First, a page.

A treasure trove of private data belonging to 20 million users has been reportedly exposed by a group of free VPN (Virtual Private Network) apps. The experts at vpnMentor have discovered a total of seven VPN providers leaving more than a terabyte of browsing logs out in the open which can be accessed by anyone. However, all of them have denied recording users' activities.

Even though the database has now been secured, vpnMentor has claimed that over 20 million users' data from the seven Hong-Kong based VPN apps have been exposed online due to a lack of server-side security measures.

VPN
VPN apps accused of exposing more than a terabyte of private data Pixabay

The report claimed that the leaked data included records of the websites visited by the users, plain-text passwords, PayPal payment information, email addresses, device specifications, and more. The researchers at vpnMentor have confirmed that the data was channeled from these VPNs by browsing through new accounts and cross-verifying it with the updated database.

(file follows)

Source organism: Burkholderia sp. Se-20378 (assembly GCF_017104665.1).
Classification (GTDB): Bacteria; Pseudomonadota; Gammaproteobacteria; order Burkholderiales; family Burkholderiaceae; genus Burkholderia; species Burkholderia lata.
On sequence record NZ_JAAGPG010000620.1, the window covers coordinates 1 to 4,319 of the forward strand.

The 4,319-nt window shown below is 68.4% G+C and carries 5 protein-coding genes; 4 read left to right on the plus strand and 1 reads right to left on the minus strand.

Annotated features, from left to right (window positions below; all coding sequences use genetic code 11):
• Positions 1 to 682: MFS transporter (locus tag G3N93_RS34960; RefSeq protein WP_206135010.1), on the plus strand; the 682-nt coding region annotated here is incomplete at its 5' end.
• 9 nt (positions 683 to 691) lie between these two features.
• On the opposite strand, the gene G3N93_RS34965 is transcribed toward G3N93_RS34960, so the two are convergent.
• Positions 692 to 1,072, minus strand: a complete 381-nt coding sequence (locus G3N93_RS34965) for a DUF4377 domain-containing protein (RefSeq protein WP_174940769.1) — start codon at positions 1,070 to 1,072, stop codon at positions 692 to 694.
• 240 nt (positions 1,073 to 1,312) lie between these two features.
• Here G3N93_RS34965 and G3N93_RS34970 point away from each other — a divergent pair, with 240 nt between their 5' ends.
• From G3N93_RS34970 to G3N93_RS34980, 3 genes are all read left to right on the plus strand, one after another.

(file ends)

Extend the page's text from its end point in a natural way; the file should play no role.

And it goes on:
1.207 TB Data Exposed

As per the report, the exposed data is 1.207 TB but the file volume exceeds one billion. It was found that these seven Hong Kong VPNs are all owned by the same Hong Kong-based parent company as they share a common server and are hosted on the same assets. The report claimed the VPN apps also had the same client for receiving payments that is Dreamfii HK Limited.

These VPNs are UFO VPN, FAST VPN, Free VPN, Super VPN, Flash VPN, Secure VPN, and Rabbit VPN. Most of these VPNs had over 10 million downloads on the Google Play Store and iOS App Store.

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The report added that each of these VPNs claimed to be 'no-log' services, which meant they didn't record any user activity on their respective apps. But vpnMentor said that the researchers found multiple instances of internet activity logs on their shared server.

Tracking Users' Activity

UFO VPN wrote in its privacy policy that the VPN didn't track users' activities outside the site, and it did not "track the website browsing or connection activities of users who are using our Services."

After the recent incident, a spokesperson for UFO VPN claimed that the database didn't feature any personal information, and added that Coronavirus pandemic prevented its staff from securing the server. The spokesperson also told vpnMentor that "due to personnel changes caused by COVID-19, we've not found bugs in server firewall rules immediately, which will lead to the potential risk of being hacked. And now it has been fixed."

However, VPN apps are capable of monitoring users' internet traffic. So, it is important to ensure that the installed one has a secure infrastructure in place. If you were using any of these affected apps, here are a few alternatives: